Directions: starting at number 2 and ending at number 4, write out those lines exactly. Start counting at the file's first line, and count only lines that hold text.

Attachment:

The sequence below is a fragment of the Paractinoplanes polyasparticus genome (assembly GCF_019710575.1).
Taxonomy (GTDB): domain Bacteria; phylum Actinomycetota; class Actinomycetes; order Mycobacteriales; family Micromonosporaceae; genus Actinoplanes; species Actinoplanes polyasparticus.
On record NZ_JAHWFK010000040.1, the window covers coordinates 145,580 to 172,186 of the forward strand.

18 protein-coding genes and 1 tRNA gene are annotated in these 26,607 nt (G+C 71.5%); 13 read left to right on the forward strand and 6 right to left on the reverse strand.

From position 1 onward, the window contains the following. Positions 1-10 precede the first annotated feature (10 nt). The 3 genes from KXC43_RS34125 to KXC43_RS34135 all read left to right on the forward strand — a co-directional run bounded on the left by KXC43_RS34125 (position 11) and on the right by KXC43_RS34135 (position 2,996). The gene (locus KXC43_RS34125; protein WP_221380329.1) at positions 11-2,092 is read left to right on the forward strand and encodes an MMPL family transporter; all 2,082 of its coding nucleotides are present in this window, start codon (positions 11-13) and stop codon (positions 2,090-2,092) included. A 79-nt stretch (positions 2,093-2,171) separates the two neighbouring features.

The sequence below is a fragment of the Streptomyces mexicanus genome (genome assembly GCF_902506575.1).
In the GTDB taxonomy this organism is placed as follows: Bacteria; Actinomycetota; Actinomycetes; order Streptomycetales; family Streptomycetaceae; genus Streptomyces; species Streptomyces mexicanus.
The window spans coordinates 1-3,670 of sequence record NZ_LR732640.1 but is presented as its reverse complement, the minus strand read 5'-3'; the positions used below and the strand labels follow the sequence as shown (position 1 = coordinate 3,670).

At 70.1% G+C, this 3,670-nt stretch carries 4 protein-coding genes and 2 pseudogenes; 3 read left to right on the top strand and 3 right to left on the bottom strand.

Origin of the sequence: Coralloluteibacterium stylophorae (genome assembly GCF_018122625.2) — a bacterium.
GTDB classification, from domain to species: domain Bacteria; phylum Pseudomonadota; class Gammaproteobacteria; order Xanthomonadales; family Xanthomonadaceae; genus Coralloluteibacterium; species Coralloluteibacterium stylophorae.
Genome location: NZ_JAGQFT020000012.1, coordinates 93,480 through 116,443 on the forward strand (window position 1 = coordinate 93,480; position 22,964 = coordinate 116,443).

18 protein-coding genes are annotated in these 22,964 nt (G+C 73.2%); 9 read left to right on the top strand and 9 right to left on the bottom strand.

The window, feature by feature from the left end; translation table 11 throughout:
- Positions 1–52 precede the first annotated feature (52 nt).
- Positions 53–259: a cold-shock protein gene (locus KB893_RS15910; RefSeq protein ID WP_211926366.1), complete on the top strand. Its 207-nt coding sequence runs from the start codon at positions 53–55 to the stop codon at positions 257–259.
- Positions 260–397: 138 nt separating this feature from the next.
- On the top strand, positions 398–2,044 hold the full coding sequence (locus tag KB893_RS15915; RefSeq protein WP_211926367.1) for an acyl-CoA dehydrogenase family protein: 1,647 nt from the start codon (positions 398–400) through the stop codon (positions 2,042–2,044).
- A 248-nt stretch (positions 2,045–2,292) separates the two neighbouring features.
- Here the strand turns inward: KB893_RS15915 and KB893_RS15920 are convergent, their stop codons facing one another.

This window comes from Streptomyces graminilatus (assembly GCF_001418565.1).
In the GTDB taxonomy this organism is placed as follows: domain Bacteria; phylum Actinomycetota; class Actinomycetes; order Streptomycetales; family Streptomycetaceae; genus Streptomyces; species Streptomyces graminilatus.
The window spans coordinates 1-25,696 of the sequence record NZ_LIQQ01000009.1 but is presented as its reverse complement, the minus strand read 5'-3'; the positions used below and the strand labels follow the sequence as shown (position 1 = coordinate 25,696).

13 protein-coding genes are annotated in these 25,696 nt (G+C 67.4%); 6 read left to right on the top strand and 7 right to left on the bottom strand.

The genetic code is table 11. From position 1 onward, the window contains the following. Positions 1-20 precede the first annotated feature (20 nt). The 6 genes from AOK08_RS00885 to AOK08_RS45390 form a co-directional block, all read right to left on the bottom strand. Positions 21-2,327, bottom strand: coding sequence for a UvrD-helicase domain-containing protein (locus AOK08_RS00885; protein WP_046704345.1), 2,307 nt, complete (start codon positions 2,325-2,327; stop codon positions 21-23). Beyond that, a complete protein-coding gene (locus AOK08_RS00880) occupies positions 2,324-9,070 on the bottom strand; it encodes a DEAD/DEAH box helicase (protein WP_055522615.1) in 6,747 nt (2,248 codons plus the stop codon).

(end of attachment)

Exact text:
Taxonomy (GTDB): domain Bacteria; phylum Actinomycetota; class Actinomycetes; order Mycobacteriales; family Micromonosporaceae; genus Actinoplanes; species Actinoplanes polyasparticus.
On record NZ_JAHWFK010000040.1, the window covers coordinates 145,580 to 172,186 of the forward strand.

18 protein-coding genes and 1 tRNA gene are annotated in these 26,607 nt (G+C 71.5%); 13 read left to right on the forward strand and 6 right to left on the reverse strand.